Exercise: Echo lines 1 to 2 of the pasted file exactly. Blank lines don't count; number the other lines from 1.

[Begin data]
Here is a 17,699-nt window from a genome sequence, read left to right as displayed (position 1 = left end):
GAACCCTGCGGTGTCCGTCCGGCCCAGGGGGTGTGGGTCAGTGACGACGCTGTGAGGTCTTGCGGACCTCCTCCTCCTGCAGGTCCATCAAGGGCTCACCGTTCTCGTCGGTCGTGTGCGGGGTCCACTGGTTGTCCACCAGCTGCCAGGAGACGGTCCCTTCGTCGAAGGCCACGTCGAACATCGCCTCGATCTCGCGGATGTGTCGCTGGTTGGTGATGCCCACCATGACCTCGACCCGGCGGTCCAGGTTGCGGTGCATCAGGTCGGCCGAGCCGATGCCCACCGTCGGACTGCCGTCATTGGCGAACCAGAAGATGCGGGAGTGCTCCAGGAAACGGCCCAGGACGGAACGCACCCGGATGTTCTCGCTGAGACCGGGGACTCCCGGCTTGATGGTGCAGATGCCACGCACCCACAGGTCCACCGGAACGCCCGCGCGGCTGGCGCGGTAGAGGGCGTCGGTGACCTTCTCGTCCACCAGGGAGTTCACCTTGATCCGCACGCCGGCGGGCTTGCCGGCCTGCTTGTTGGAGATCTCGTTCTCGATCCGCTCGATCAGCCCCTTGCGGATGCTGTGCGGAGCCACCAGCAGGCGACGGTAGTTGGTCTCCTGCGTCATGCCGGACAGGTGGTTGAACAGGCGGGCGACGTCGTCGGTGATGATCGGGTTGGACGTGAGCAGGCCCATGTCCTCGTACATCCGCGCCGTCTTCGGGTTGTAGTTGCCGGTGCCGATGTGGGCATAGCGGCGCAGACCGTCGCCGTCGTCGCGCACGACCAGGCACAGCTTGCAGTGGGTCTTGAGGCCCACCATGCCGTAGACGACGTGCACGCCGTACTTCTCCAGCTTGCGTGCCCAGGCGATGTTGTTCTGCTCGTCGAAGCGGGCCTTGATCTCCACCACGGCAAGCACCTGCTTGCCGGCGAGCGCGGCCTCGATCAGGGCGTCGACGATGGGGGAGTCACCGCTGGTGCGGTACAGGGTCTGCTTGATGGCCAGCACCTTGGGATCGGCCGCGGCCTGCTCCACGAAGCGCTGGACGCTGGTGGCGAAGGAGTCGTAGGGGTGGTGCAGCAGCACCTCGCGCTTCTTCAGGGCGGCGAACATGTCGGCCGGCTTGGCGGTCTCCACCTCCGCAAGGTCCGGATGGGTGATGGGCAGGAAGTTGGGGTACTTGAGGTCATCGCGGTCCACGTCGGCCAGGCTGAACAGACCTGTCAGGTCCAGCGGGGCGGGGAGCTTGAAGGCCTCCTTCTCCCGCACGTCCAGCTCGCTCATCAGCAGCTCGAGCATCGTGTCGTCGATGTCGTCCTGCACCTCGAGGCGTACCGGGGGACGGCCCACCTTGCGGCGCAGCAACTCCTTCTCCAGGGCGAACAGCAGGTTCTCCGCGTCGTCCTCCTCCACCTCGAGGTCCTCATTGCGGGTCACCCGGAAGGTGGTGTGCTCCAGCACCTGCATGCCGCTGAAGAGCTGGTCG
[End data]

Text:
Here is a 17,699-nt window from a genome sequence, read left to right as displayed (position 1 = left end):
GAACCCTGCGGTGTCCGTCCGGCCCAGGGGGTGTGGGTCAGTGACGACGCTGTGAGGTCTTGCGGACCTCCTCCTCCTGCAGGTCCATCAAGGGCTCACCGTTCTCGTCGGTCGTGTGCGGGGTCCACTGGTTGTCCACCAGCTGCCAGGAGACGGTCCCTTCGTCGAAGGCCACGTCGAACATCGCCTCGATCTCGCGGATGTGTCGCTGGTTGGTGATGCCCACCATGACCTCGACCCGGCGGTCCAGGTTGCGGTGCATCAGGTCGGCCGAGCCGATGCCCACCGTCGGACTGCCGTCATTGGCGAACCAGAAGATGCGGGAGTGCTCCAGGAAACGGCCCAGGACGGAACGCACCCGGATGTTCTCGCTGAGACCGGGGACTCCCGGCTTGATGGTGCAGATGCCACGCACCCACAGGTCCACCGGAACGCCCGCGCGGCTGGCGCGGTAGAGGGCGTCGGTGACCTTCTCGTCCACCAGGGAGTTCACCTTGATCCGCACGCCGGCGGGCTTGCCGGCCTGCTTGTTGGAGATCTCGTTCTCGATCCGCTCGATCAGCCCCTTGCGGATGCTGTGCGGAGCCACCAGCAGGCGACGGTAGTTGGTCTCCTGCGTCATGCCGGACAGGTGGTTGAACAGGCGGGCGACGTCGTCGGTGATGATCGGGTTGGACGTGAGCAGGCCCATGTCCTCGTACATCCGCGCCGTCTTCGGGTTGTAGTTGCCGGTGCCGATGTGGGCATAGCGGCGCAGACCGTCGCCGTCGTCGCGCACGACCAGGCACAGCTTGCAGTGGGTCTTGAGGCCCACCATGCCGTAGACGACGTGCACGCCGTACTTCTCCAGCTTGCGTGCCCAGGCGATGTTGTTCTGCTCGTCGAAGCGGGCCTTGATCTCCACCACGGCAAGCACCTGCTTGCCGGCGAGCGCGGCCTCGATCAGGGCGTCGACGATGGGGGAGTCACCGCTGGTGCGGTACAGGGTCTGCTTGATGGCCAGCACCTTGGGATCGGCCGCGGCCTGCTCCACGAAGCGCTGGACGCTGGTGGCGAAGGAGTCGTAGGGGTGGTGCAGCAGCACCTCGCGCTTCTTCAGGGCGGCGAACATGTCGGCCGGCTTGGCGGTCTCCACCTCCGCAAGGTCCGGATGGGTGATGGGCAGGAAGTTGGGGTACTTGAGGTCATCGCGGTCCACGTCGGCCAGGCTGAACAGACCTGTCAGGTCCAGCGGGGCGGGGAGCTTGAAGGCCTCCTTCTCCCGCACGTCCAGCTCGCTCATCAGCAGCTCGAGCATCGTGTCGTCGATGTCGTCCTGCACCTCGAGGCGTACCGGGGGACGGCCCACCTTGCGGCGCAGCAACTCCTTCTCCAGGGCGAACAGCAGGTTCTCCGCGTCGTCCTCCTCCACCTCGAGGTCCTCATTGCGGGTCACCCGGAAGGTGGTGTGCTCCAGCACCTGCATGCCGCTGAAGAGCTGGTCG